The episode highlights how clumsy Google can be with snippets, search results that the company elevates to the top of the page as a definitive answer to a query. The problem has persisted throughout the years, with Google stating plainly that certain presidents were in the KKK, or that women are evil.
Google on Thursday unveiled a handful of new features aimed at combating these kinds of falsehoods on its search engine, one of the most widely used information tools on the planet. Far from its origins as a simple website that listed 10 links as search results, Google is now a sprawling and cluttered site that highlights news stories, tweets, maps, hotel bookings, and more. As the site has grown — and as misinformation peddlers have become more sophisticated — the search engine has become more vulnerable to spreading lies and wrong information.
“In recent years, the growth of misinformation has become even more of a pressing challenge for us as a society,” Pandu Nayak, a vice president of search at Google, told reporters on Wednesday. “We can only deliver on our mission if we can deliver high quality results.”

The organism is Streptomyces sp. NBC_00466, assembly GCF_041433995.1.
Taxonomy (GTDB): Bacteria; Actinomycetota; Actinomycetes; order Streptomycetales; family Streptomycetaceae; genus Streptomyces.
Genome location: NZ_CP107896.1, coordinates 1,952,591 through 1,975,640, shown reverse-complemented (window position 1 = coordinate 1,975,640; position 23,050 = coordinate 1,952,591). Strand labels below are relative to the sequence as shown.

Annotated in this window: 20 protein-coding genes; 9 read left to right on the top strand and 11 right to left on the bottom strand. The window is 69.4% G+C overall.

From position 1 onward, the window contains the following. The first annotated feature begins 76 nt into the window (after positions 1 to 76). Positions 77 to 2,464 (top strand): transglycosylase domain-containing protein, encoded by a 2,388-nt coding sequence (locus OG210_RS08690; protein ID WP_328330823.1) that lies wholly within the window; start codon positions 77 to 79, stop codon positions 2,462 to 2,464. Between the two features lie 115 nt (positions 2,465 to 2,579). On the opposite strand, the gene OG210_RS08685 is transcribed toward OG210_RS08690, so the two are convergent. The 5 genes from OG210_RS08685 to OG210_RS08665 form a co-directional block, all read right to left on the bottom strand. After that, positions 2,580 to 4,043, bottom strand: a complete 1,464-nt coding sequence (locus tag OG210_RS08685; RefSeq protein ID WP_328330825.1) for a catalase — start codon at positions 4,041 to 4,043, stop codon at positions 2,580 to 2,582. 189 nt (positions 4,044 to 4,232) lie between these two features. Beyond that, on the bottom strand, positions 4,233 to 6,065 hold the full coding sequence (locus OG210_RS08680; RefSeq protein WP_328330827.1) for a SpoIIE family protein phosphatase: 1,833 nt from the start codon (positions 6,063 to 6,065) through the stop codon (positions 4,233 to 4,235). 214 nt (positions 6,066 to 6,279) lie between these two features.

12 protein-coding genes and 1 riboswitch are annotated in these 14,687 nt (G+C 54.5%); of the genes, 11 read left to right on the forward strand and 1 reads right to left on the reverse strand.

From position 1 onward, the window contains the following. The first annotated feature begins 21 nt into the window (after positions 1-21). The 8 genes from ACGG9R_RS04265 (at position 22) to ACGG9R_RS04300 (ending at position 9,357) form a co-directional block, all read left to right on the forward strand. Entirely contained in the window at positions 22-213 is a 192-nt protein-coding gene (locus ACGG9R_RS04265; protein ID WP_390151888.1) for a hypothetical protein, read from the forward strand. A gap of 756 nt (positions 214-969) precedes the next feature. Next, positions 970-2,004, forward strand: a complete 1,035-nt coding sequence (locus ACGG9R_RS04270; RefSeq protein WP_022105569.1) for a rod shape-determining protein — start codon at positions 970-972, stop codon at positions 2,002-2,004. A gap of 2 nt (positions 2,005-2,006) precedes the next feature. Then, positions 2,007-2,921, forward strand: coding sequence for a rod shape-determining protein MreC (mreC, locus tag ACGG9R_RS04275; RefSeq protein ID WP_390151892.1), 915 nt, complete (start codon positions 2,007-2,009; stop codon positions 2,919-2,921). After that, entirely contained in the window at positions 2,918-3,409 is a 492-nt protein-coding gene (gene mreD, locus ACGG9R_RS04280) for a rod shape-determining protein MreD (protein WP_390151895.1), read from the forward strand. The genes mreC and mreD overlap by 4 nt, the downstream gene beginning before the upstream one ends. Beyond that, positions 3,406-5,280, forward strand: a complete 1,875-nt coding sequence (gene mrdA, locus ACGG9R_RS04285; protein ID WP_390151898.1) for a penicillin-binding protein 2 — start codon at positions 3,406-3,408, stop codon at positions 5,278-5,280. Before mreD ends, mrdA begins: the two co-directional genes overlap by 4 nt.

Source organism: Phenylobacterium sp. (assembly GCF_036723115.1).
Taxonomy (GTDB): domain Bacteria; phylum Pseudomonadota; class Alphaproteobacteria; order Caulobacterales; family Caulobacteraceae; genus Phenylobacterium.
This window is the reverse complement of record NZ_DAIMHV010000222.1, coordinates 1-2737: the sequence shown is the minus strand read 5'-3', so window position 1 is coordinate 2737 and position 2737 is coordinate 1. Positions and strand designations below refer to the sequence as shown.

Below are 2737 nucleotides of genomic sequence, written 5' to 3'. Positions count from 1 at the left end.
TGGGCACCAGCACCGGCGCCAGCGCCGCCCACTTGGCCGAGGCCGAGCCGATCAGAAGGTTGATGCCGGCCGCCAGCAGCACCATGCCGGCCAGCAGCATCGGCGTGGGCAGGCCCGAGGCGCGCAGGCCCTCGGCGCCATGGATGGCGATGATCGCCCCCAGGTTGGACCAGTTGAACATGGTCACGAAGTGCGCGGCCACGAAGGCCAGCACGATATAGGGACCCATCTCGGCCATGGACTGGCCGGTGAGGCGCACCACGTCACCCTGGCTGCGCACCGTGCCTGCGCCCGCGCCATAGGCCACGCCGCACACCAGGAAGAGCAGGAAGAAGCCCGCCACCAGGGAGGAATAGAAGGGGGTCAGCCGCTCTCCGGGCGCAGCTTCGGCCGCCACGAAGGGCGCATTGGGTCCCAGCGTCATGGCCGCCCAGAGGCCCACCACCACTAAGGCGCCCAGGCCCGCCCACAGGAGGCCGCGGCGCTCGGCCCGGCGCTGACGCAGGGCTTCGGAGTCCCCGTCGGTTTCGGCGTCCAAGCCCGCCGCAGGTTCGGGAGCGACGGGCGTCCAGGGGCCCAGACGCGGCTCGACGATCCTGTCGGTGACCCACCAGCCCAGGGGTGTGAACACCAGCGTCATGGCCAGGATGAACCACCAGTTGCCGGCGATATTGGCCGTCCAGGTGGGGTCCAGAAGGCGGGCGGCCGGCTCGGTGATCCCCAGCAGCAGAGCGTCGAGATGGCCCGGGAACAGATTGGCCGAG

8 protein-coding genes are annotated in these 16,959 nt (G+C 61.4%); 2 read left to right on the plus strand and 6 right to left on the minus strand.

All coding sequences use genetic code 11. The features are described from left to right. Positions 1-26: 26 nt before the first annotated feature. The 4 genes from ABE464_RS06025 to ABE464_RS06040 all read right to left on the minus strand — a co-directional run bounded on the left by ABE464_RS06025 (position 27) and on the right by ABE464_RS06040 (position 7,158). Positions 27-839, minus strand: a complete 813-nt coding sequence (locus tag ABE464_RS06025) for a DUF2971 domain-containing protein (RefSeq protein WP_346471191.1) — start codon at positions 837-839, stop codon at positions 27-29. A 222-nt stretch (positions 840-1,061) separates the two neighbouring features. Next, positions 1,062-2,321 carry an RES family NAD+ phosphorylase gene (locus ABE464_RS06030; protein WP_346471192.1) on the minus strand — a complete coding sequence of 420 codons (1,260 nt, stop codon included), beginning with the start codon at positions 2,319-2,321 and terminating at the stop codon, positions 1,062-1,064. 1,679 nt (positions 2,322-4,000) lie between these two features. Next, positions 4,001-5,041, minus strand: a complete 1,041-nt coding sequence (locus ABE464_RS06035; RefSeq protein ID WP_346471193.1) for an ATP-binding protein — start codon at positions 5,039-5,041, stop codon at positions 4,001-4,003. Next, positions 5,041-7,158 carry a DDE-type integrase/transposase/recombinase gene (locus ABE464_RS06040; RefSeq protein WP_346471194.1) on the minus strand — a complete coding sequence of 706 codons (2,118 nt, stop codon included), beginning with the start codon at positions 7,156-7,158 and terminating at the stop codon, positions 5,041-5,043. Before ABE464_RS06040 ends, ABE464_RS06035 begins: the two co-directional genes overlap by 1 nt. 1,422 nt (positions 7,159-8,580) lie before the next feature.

Google said it would use its artificial intelligence systems to improve search snippets. The company will use machine learning software, called MUM, or Multitask Unified Model, to check information across multiple reliable sources that agree on the same facts. The process will allow the system to come to a general consensus, Google said, even if the sources don’t phrase the information in the same way.
The company is also expanding its “About this result” feature, originally released last year, to include more context about search results. In addition to seeing a short description of the website or company and when the result was indexed, people will now also see more granular information about the result. For example, it will tell you if a company is owned by another entity.
On the flip side, if Google can’t find much information about a result, it will disclose that as well. The company is also launching “About this result” in more languages, including Spanish, German and Indonesian.